PARIS (Reuters) - The cattle disease rinderpest that has devastated animal herds for centuries no longer exists, making it the first ever animal illness to be eradicated by humankind, world animal health body OIE said on Wednesday.
The Paris-based organization said the 198 countries with rinderpest-susceptible animals had been declared free of the disease following measures implemented with the support of the United Nations Food and Agriculture Organization (FAO).
"Today we witness a historical event as rinderpest is the first animal disease ever to be eradicated by humankind," OIE Director General Bernard Vallat said in a statement during the organization's annual gathering.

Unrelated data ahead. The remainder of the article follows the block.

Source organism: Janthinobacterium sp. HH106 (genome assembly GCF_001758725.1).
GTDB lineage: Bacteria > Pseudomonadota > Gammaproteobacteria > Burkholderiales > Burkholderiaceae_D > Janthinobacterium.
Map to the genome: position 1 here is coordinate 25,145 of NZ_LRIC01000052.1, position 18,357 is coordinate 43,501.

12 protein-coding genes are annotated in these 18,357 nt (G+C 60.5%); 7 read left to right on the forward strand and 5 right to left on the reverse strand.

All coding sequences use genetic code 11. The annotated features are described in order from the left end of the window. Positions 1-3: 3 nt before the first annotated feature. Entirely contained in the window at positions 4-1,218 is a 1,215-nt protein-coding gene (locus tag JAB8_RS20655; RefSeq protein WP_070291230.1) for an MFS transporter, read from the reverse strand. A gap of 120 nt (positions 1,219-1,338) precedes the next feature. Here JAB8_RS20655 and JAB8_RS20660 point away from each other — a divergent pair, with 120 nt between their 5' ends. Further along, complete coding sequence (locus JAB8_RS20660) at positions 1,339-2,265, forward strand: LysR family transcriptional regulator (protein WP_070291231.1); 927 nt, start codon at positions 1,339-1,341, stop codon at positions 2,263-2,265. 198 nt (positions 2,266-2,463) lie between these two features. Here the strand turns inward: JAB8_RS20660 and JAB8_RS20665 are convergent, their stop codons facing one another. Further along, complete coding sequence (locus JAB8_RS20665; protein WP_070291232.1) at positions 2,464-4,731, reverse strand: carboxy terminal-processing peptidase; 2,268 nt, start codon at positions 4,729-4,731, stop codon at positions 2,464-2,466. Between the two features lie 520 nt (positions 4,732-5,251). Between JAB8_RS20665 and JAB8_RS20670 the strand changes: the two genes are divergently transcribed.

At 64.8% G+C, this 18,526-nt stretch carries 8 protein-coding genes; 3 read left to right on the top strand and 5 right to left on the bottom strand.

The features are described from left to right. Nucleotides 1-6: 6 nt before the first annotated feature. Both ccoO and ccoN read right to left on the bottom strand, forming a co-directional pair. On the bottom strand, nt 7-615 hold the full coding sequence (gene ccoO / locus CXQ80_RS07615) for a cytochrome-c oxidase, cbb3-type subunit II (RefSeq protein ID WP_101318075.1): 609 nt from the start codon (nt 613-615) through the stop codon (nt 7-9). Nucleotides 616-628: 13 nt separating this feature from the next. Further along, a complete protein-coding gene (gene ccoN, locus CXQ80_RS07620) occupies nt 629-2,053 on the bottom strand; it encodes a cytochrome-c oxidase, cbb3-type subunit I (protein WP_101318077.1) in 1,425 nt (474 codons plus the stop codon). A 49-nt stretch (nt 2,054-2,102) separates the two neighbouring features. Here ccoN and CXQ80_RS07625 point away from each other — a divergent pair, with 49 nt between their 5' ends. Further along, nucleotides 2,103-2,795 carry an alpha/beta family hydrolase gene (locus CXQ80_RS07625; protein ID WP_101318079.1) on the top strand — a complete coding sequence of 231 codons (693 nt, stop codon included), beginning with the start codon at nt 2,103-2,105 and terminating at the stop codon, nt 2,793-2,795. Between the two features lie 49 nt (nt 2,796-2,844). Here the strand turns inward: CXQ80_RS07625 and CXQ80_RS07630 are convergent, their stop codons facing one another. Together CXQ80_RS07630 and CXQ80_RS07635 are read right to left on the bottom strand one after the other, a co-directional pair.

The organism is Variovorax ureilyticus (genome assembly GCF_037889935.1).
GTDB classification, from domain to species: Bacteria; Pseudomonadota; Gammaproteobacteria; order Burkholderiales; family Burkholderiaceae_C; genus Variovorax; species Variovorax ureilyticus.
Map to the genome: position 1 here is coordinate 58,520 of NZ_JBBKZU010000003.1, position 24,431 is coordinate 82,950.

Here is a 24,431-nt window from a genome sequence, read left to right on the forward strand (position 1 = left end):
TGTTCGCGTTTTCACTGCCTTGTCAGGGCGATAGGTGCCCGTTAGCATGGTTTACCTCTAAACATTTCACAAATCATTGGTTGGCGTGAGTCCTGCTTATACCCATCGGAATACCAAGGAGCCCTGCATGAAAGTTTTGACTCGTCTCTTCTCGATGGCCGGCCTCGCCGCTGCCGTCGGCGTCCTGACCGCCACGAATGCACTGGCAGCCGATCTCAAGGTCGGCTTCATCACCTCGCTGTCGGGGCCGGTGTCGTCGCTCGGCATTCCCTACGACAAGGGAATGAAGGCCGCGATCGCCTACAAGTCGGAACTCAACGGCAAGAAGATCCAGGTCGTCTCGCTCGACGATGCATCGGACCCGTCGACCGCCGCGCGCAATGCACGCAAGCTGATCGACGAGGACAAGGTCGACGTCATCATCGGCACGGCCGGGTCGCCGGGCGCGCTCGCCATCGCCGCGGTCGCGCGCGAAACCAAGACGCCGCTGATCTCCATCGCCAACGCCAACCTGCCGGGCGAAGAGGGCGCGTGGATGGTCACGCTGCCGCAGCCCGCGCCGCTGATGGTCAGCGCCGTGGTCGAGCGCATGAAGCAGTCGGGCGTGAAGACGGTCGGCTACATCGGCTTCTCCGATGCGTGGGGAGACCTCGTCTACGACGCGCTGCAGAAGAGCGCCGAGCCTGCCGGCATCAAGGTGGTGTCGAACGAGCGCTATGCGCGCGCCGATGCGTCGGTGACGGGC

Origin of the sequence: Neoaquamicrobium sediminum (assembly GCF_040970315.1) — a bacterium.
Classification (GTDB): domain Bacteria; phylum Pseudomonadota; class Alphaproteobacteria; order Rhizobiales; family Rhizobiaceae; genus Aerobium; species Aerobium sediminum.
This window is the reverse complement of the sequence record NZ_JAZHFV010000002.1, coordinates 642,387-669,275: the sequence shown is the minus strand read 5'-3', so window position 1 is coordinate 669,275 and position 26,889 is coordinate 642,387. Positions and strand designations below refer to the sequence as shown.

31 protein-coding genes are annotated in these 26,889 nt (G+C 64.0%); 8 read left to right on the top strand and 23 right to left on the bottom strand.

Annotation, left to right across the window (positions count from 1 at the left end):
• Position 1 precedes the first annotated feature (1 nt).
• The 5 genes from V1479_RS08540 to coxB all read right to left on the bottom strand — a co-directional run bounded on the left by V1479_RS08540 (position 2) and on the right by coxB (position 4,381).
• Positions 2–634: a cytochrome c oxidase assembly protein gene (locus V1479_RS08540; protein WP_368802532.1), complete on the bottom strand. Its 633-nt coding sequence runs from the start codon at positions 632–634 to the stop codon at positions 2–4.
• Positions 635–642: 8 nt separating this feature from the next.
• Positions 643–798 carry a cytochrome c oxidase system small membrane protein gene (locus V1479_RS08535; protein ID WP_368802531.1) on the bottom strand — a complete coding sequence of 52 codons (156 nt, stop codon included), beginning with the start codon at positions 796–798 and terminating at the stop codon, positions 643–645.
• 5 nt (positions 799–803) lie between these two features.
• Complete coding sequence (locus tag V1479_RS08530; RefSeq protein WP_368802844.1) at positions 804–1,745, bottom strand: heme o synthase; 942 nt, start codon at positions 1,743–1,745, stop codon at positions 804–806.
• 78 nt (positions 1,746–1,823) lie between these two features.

Rinderpest, also known as cattle plague, did not affect humans directly but caused major outbreaks of famine by killing hundreds of millions of cattle in Europe, Africa and Asia.
After entering Africa in the 19th century, one rinderpest pandemic was responsible for the starvation of an estimated one-third of the human population of Ethiopia.
It is the second disease to be fully eliminated due to human efforts, following smallpox in humans in 1980.
The FAO had said in October that only a small number of countries were missing from the list before rinderpest could be declared wiped out globally.
(Reporting by Sybille de La Hamaide, editing by Anthony Barker)